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HRS Americas VP
Suzanne Neufang talks:
company HRS launched its small meetings product Meetago in North America in July
and will begin to add South American markets this month. The tool has been live
in Europe for seven years, two-and-a-half of those with HRS as Meetago's
primary investor. BTN editor-in-chief Elizabeth West spoke to HRS Americas VP
slice of the meetings market is Meetago looking to serve?
Neufang: For the
most part, we are staying away from the large events. We are about smaller
meetings for corporate offices with more ad hoc meetings. Our sweet spot is 10
to 30 sleeping rooms. Also, the business model is different. Meetago is not an
advertising platform. We are not stacking [certain suppliers] at the top
because they pay to be stacked there. I can respect that model, but it's not
ours. Meetago [operates] around the parameters the organizer sets up, and the
tool delivers the options to choose.
facilitates a pretty traditional meetings RFP process. It is not offering an "instant"
book option straight from the GDS or hotel property management system, correct?
beauty of HRS is that we tap into GDS content sources and direct connects for
our partners. We have a multi-source engine so we can deliver the content, but
you are correct: When we are booking a group through Meetago or HRS behind
Meetago, we manage that offline. We have the manifest. We are not booking
directly off the GDS or PMS. We are booking through someone at the hotel.
has an interesting approach to RFP volume that has worked well in Europe:
limiting RFPs to four per meeting. What's the point of that?
Neufang: There is
a default that should guide meeting organizers in how they source a small
meeting. Answering RFPs is labor intensive, and hotels are strapped for time.
Users can add more RFPs, but it may reduce the value of the tool. Right now, we
have about a 77 percent conversion rate from RFP to actual meeting. That's
really valuable for the hotel side. They know they are not wasting their time,
so the RFP response rate is high. That's good for the meeting organizer.
BTN: When you
describe the launch of Meetago, you talk not only about the tool but also about
the team behind it. Who's the team and what are they doing?
Neufang: The core
team is at HRS headquarters in Cologne, [Germany]. But we have a team of
account managers in the region behind the scenes to support the tool. They also
support specific meeting planning, getting hotels to respond to the RFPs and
also negotiating the terms and conditions if they are not at first accepted. We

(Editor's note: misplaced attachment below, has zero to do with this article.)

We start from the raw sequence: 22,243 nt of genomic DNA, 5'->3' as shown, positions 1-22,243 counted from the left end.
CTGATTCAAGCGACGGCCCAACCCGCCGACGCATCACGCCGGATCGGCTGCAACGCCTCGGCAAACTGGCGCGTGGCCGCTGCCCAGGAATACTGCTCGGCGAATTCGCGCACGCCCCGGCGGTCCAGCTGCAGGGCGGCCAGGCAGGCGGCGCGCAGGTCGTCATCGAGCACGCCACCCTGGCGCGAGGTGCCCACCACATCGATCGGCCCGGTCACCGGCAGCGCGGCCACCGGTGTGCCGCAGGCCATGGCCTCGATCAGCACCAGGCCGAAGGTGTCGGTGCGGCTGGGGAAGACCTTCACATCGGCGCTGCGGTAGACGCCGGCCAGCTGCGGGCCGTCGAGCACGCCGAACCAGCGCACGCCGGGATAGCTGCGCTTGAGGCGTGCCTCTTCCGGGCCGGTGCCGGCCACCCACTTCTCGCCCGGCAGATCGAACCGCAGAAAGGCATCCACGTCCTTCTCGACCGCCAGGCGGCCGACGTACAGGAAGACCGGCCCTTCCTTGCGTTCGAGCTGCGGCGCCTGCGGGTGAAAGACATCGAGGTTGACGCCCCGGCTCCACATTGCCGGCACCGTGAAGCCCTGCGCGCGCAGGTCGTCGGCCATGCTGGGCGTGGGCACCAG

have additional staff in Milan, Poland, Paris, London and in the U.S. and,
along with that, some people in Shanghai.
We have about a 77 percent conversion rate from RFP to actual meeting. That's really valuable for the hotel side. They know they are not wasting their time, so the RFP response rate is high. That's good for the meeting organizer."
purchases and package structures differ per region. What adjustments, other
than language, have been key to launching in new markets?
Neufang: That is
where the finesse of Meetago and what HRS is doing with it is really important.
In Europe, it's quite common to have a daily delegate rate, where a continental
breakfast is included and everything else is a la carte or everything could be
included in that rate. The terminology and other things are different in the
United States. We continue to make those localized changes. It makes the
organizer and the hotel respondent feel more comfortable that it's local.
payment has been a great feature of Meetago for European clients. Has your
launch pattern or progress depended on the readiness of partners in payment or
others that can facilitate an end-to-end experience?
launch pattern is not dependent on partnerships. Our partnership with AirPlus is
behind the paperless payment product in Europe. AirPlus is expanding the
A.I.D.A. [virtual card] product in the U.S.; [at that time] paperless payment
[will become] an add-on feature. But Meetago can stand on its own, and it's
very useful for what it does already.
BTN: Are you
looking at other payment partners?
Neufang: We will
expand beyond AirPlus. There will be more news to come on that. Today, Meetago
works with lodge cards or P-cards, but we want to give greater transparency and
less exposure to fraud. We want to make payment a management dream and not a
user interface is less consumer friendly than the small meetings apps I've seen
recently. There are a lot of drop-down menus and it looks more complex. Do you
worry that could hamper adoption as you roll out in new markets?
Neufang: It's totally a fair question. Meetago is
undergoing a redesign as we speak. The first clients will move to the
redesigned product as early as the fourth quarter. Meetago is a German company
with German process orientation. If you think of SAP in the early days with
intense process software development, it's an engineering feat. The fine-tuning
and [user interface] came in later. The beauty of what is already in Meetago
means that it can be beautified with all the necessary complexity under the
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